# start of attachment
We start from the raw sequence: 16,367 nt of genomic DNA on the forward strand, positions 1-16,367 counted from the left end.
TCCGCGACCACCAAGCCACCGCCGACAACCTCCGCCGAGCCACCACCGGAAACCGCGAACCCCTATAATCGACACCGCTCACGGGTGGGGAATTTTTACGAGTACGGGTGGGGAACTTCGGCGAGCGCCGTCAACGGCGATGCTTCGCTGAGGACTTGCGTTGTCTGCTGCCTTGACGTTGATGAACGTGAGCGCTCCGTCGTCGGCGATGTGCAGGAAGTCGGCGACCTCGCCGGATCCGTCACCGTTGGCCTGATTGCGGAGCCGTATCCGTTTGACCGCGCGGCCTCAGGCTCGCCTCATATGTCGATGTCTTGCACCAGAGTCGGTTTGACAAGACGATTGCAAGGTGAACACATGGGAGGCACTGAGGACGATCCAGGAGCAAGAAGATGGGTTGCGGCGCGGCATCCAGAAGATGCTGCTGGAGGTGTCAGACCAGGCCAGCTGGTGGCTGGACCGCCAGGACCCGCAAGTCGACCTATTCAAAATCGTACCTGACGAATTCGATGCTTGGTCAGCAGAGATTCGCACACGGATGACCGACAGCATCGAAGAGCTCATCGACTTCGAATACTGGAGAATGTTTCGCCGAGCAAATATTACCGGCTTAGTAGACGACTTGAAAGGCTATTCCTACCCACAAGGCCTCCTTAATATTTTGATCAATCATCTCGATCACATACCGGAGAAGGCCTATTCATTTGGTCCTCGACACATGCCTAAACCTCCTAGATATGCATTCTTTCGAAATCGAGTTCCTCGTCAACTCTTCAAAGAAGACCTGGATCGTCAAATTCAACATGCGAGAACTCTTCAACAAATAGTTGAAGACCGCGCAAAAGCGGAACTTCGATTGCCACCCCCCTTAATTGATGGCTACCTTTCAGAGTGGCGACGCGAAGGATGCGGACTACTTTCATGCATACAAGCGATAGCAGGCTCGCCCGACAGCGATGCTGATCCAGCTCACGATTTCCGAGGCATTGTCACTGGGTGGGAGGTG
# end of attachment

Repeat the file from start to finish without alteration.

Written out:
We start from the raw sequence: 16,367 nt of genomic DNA on the forward strand, positions 1-16,367 counted from the left end.
TCCGCGACCACCAAGCCACCGCCGACAACCTCCGCCGAGCCACCACCGGAAACCGCGAACCCCTATAATCGACACCGCTCACGGGTGGGGAATTTTTACGAGTACGGGTGGGGAACTTCGGCGAGCGCCGTCAACGGCGATGCTTCGCTGAGGACTTGCGTTGTCTGCTGCCTTGACGTTGATGAACGTGAGCGCTCCGTCGTCGGCGATGTGCAGGAAGTCGGCGACCTCGCCGGATCCGTCACCGTTGGCCTGATTGCGGAGCCGTATCCGTTTGACCGCGCGGCCTCAGGCTCGCCTCATATGTCGATGTCTTGCACCAGAGTCGGTTTGACAAGACGATTGCAAGGTGAACACATGGGAGGCACTGAGGACGATCCAGGAGCAAGAAGATGGGTTGCGGCGCGGCATCCAGAAGATGCTGCTGGAGGTGTCAGACCAGGCCAGCTGGTGGCTGGACCGCCAGGACCCGCAAGTCGACCTATTCAAAATCGTACCTGACGAATTCGATGCTTGGTCAGCAGAGATTCGCACACGGATGACCGACAGCATCGAAGAGCTCATCGACTTCGAATACTGGAGAATGTTTCGCCGAGCAAATATTACCGGCTTAGTAGACGACTTGAAAGGCTATTCCTACCCACAAGGCCTCCTTAATATTTTGATCAATCATCTCGATCACATACCGGAGAAGGCCTATTCATTTGGTCCTCGACACATGCCTAAACCTCCTAGATATGCATTCTTTCGAAATCGAGTTCCTCGTCAACTCTTCAAAGAAGACCTGGATCGTCAAATTCAACATGCGAGAACTCTTCAACAAATAGTTGAAGACCGCGCAAAAGCGGAACTTCGATTGCCACCCCCCTTAATTGATGGCTACCTTTCAGAGTGGCGACGCGAAGGATGCGGACTACTTTCATGCATACAAGCGATAGCAGGCTCGCCCGACAGCGATGCTGATCCAGCTCACGATTTCCGAGGCATTGTCACTGGGTGGGAGGTG